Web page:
Wednesday, February 24, 2010
Governor Doyle, 38 State Representatives Reject Wisconsin Sportsmen and Women on DNR Secretary Appointment Bill
While the State Assembly voted by an overwhelming 58 to 38 margin to override Governor James Doyle’s veto of AB 138, the bill that would have restored the appointment authority to the NRB, a two-thirds majority was required because of Doyle’s reversal of his fourteen year support for the Board appointment. Doyle had repeatedly indicated such support to sports groups and individuals when he ran for elections. When the change was made to a Governor’s appointed system, then Attorney General Doyle called it a “wholesale attack on the way we protect the environment.”
In the last week before the vote, big business interests, such as the Wisconsin Manufacturers and Commerce, the Wisconsin Builders Association, the Wisconsin Realtors and the Wisconsin Farm Bureau lobbied state representatives heavily and the two-thirds majority to override the veto was lost. These groups and others opposed to the override contribute heavily to Doyle and the thirty-eight representatives that voted against Wisconsin sportsmen and women. As an example, it has been reported that these interests contributed $4.14 million to Doyle since 2003. Doyle’s aides including a DNR employee were actively lobbying against the override in the State Capitol yesterday.
Approximately two hundred blaze orange clad hunters, anglers trappers and other conservationists were at the Capitol to show their strong support for the veto override.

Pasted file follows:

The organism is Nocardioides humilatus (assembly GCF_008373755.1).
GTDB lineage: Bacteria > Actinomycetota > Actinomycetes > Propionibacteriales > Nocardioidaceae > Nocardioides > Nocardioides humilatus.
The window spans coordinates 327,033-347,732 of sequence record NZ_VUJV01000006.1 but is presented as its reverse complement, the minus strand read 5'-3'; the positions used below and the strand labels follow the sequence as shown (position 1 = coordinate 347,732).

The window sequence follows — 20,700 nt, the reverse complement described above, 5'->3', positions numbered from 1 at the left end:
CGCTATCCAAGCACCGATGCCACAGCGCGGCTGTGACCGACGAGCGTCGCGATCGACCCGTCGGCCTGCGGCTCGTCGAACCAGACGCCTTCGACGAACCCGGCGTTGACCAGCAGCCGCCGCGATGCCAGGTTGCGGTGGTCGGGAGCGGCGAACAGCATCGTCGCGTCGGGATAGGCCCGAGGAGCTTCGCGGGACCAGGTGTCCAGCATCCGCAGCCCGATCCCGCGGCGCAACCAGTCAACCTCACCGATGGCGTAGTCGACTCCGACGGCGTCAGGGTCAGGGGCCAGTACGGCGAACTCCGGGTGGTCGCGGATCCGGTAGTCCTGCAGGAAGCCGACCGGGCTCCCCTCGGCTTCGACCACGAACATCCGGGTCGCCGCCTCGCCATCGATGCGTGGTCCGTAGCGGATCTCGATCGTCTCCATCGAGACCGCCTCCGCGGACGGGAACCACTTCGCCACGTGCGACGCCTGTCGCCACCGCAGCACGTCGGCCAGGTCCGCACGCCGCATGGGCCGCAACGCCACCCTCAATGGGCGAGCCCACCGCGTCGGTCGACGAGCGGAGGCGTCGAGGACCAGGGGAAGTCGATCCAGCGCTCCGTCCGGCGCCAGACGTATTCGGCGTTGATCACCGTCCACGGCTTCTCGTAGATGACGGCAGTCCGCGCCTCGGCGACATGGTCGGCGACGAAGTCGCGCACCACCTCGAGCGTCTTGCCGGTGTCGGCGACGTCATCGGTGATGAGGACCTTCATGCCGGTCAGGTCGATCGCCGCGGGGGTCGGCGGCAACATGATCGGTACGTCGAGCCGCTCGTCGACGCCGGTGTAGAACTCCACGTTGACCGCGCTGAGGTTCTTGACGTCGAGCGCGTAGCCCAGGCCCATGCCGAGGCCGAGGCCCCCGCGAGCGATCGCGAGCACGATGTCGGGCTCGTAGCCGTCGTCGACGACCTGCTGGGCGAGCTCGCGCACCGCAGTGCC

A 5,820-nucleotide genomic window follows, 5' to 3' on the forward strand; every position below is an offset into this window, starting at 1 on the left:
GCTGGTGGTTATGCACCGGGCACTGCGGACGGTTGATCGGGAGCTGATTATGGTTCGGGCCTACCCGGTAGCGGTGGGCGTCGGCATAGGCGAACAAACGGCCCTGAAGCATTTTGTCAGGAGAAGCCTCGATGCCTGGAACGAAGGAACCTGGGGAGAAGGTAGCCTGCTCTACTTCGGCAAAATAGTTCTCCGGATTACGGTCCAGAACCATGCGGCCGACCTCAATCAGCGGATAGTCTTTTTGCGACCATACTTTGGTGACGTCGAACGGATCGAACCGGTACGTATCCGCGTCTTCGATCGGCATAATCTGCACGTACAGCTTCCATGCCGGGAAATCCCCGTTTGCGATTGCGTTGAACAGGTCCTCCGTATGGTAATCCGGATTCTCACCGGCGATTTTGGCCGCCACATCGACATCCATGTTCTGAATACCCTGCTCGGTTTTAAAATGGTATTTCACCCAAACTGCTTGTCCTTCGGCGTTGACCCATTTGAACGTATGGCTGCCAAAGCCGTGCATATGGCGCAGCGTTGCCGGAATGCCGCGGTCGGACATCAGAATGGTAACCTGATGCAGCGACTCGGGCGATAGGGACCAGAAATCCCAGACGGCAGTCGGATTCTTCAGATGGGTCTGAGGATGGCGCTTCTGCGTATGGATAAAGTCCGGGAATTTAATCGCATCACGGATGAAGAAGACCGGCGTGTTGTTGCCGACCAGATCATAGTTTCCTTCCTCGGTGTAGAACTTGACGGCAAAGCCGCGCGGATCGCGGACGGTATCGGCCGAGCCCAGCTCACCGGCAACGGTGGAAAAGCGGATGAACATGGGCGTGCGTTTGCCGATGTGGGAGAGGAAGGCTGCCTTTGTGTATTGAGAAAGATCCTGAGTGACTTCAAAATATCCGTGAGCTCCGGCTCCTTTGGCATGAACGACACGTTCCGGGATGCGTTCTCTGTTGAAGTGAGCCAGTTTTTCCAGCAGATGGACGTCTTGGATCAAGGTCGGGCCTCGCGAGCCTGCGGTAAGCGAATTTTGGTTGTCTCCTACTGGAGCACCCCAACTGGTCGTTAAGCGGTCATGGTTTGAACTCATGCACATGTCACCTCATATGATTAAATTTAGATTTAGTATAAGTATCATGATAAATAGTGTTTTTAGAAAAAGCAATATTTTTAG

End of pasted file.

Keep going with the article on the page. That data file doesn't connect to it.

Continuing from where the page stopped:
The following thirty-eight state representatives actually looked those sportsmen and women in the eye and voted no on the veto override.
Republicans Voting Against the Override: Ballweg, Brooks, Davis, Fitzgerald, Friske, Gottlieb, Gunderson, Gundrum, Honadel, Huebsch, Kerkman, Kestell, Kleefisch, Knodl, Kramer, LeMahieu, Lothian, Montgomery, Murtha, Nass, Newcomer, Nygren, Al Ott, Jim Ott, Petersen, Petrowski, Pridemore, Rhoades, Stone, Strachota, Townsend, Vos, Vukmir and Zipperer.
Democrats Voting Against the Override: Steinbrink, Young and Zepnick.
Independent Voting Against the Override: Wood
Democrat Paired Against the Override: Kessler
A special thank you to the following 58 representatives who resisted the heavy lobbying by the business interests and the Governor and voted to support Wisconsin sportsmen and women:
Republicans Voting for the Override: Bies, Kaufert, Meyer, Mursau, Nerison, Ripp, Roth, Spanbauer, Tauchen, Van Roy, and Mary Williams.